The court, as it was, handled matters primarily of local jurisdiction, but its mix of federal and local jurisdiction made the court's status and relationship to other federal courts unclear. The Supreme Court of the United States, in decisions made in 1927 and 1933, declared that the Supreme Court of the District of Columbia was comparable to U.S. district courts. In 1936 the U.S. Supreme Court changed the name of the Supreme Court for the District of Columbia to the District Court for the District of Columbia, and again in 1948 to the name it carries today, the U.S. District Court for the District of Columbia, and as a result the justices of the court were to be called judges.[3]

Even with these decisions the court still utilized a combination of federal and local jurisdiction until 1971, after which, due to the creation of the Superior Court of the District of Columbia and the District of Columbia Court of Appeals which handled local matters similar to state courts, it exercised federal jurisdiction exclusively.[3]

Judicial posts

The following table highlights the development of judicial posts for the District Court for the District of Columbia:

Year Statute Total Seats
March 3, 1863 12 Stat. 762 4
June 21, 1870 16 Stat. 160 5
February 25, 1879 20 Stat. 320 6
December 20, 1928 45 Stat. 1056 7
June 19, 1930 46 Stat. 785 9
May 31, 1938 52 Stat. 584 12
August 3, 1949 63 Stat. 493 15
2013 Temporary Post 16

Notable cases

Guantanamo detainee cases

The D.C. District Court has taken an important role in the Guantanamo Bay detainee cases.

A complete list of the court's opinions can be found here.

Federal courthouse

  • Hours: 9:00 a.m. - 4:00 p.m. Monday through Friday, except holidays.

The court is located on 333 Constitution Avenue Northwest in Washington, D.C.[11] The court is accessible through the Judiciary Square or Archives-Navy Memorial-Penn Quarter Metro stations.[12]

The court bans visitors from bringing in liquids, aerosols, and gels that in excess of 3.4 ounces into the building. Visitors are allowed to carry into the courthouse up to three liquid containers weighing 3.4 ounces or less. The policy has been in effect since April 5, 2010. Building tenants, judges, court staff, and jurors with their jury summons are exempt the ban.[13]

Also, the court provides an array of technological devices that are available in most courtrooms.[14]

Historical Significance

The land for the court house was originally obtained by the U.S. government for the creation of the District of Columbia. It was originally assigned to hold the U.S. Mint but was later changed when the mint remained in Philadelphia. The site was sold by the U.S. government on May 7, 1822 and developed as a commercial and residential district. The current court building was commissioned in 1949 to local architect Louis Justement for his original building.plans In August of 1949 ground was broken and the building was finally opened in 1952. In March 1977 the courthouse was renamed the E. Barrett Prettyman Courthouse. Prettyman was a judge for the United States Court of Appeals for the District of Columbia Circuit from 1945-1971.[15] To read the full history of the court building, see the Official Courthouse History.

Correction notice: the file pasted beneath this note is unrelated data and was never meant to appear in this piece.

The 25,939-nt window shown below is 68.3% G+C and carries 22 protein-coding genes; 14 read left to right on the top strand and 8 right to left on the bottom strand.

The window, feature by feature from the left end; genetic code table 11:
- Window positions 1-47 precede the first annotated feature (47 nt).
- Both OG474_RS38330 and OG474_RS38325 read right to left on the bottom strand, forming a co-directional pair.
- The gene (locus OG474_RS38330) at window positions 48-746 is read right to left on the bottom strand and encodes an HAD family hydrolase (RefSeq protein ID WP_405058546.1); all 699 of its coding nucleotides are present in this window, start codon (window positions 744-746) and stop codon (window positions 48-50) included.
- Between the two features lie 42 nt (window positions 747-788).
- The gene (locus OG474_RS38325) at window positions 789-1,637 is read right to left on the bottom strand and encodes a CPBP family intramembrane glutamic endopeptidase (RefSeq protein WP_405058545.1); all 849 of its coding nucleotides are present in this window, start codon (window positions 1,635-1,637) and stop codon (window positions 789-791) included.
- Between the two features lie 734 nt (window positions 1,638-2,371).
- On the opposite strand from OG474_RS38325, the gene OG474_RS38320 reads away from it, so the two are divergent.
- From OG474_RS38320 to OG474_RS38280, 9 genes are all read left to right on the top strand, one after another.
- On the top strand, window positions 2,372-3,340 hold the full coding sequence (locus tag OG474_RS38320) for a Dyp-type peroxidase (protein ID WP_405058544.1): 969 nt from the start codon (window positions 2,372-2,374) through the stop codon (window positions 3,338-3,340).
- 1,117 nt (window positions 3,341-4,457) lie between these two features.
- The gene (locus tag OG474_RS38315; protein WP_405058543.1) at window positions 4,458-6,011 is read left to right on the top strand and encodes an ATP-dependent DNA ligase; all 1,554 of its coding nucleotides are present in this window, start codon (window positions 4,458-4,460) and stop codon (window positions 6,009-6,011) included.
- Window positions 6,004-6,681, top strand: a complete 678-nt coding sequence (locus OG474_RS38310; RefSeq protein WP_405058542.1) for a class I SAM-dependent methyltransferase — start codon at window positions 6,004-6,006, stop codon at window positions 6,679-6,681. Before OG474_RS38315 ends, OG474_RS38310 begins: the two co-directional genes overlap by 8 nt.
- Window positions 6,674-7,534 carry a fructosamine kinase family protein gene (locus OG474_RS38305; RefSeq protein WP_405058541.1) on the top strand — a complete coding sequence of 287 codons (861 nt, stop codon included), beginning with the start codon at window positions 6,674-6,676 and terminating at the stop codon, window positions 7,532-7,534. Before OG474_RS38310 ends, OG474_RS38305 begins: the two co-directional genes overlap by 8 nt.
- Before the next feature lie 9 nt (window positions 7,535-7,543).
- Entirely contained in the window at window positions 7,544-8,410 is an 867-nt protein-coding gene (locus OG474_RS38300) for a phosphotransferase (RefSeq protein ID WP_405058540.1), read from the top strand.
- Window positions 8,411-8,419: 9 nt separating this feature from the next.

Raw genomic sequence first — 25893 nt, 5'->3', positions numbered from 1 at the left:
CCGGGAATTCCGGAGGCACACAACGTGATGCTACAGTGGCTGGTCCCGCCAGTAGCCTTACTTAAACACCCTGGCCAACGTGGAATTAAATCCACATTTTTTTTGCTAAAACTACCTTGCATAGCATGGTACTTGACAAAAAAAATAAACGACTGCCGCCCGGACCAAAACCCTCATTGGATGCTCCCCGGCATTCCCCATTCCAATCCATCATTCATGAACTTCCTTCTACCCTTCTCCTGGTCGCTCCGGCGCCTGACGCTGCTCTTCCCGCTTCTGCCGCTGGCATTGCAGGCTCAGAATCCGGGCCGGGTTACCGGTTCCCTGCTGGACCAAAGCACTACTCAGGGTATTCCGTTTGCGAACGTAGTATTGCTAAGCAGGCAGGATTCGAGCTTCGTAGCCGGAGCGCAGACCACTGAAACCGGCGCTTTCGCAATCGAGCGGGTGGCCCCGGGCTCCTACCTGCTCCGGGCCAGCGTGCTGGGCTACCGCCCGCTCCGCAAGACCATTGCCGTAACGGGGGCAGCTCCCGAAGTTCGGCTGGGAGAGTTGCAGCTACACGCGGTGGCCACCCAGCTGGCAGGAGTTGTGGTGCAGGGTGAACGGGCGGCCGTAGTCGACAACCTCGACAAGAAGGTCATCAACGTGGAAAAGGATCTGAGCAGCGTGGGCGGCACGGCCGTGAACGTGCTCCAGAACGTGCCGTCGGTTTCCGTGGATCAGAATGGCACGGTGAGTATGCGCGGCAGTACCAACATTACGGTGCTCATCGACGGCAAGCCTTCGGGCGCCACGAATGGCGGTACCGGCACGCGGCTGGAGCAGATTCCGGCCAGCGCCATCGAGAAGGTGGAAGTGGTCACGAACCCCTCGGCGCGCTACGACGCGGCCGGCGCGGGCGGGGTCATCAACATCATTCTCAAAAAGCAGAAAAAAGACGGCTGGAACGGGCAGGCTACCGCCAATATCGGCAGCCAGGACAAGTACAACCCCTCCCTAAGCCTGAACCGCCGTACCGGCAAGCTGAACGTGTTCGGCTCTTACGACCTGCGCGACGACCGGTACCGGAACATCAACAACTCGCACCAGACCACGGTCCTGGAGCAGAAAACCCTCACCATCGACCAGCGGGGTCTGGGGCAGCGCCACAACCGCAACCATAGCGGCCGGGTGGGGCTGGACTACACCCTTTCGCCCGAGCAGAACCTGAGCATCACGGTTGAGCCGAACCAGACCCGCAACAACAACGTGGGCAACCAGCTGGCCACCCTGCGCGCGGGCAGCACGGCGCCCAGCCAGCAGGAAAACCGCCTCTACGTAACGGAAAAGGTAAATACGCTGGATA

See also

External links


District of Columbia
District of Columbia Circuit
Seal of the U.S. District Court for the District of Columbia.png
Chief:Richard RobertsJudges:14
Active judges
Senior Judges
Magistrate Judges
Former Judges
(Numbers indicate % of seats vacant.)
More than 40%
1 Court
2 Judges
2.1 Active Judges
2.1.1 Article III judges
2.1.2 Pending appointments
2.1.3 Senior judges
2.2 Past judges
2.2.1 Former Chief judges
2.2.2 Former judges

Active judges

Article III judges

JudgeBornHomeAppointed byActiveChiefPreceededBachelorsLaw
Judge Emmet Sullivan1947Washington, DCClinton 6/16/1994 - PresentLouis OberdorferHoward University '68Howard University '71
Judge Colleen Kollar-Kotelly1943New York, NYClinton 3/26/1997 - PresentHarold GreeneCatholic U. of America '65Catholic U. of America '68
Chief Judge Richard Roberts1953New York City, NYClinton 6/23/1998 - Present2013 - PresentCharles RicheyVassar College '74Columbia Law '78
Judge Ellen Huvelle1948Boston, MAClinton 10/26/1999 - PresentJohn PennWellsley College, 1970Boston College, 1975
Judge Rosemary Collyer1945Port Chester, MDW. Bush 11/15/2002 - PresentThomas JacksonTrinity College '68U. Denver College of Law '77
Judge Reggie Walton1949North Charleroi, PAW. Bush 9/24/2001 - PresentStanley SporkinWest Virginia State College '71American U. Law '74
Judge John Bates10/11/1946Elizabeth, NJW. Bush 12/14/2001 - PresentStanley HarrisWesleyan University '68U. Maryland School of Law '76
Judge Richard Leon1949South Natick, MAW. Bush 2/19/2002 - PresentNorma JohnsonHoly Cross, A.B., 1971Suffolk Law School, J.D., 1974
Judge James E. Boasberg1963San Francisco, CAObama 3/14/2011 - PresentThomas HoganYale, B.A., 1985Yale Law, J.D., 1990
Judge Amy B. Jackson1954Baltimore, MDObama 3/17/2011-PresentGladys KesslerHarvard '76Harvard Law '79
Judge Beryl A. Howell1956Fort Benning, GAObama 12/27/2010 - PresentPaul FriedmanBryn Mawr College '78Columbia University '83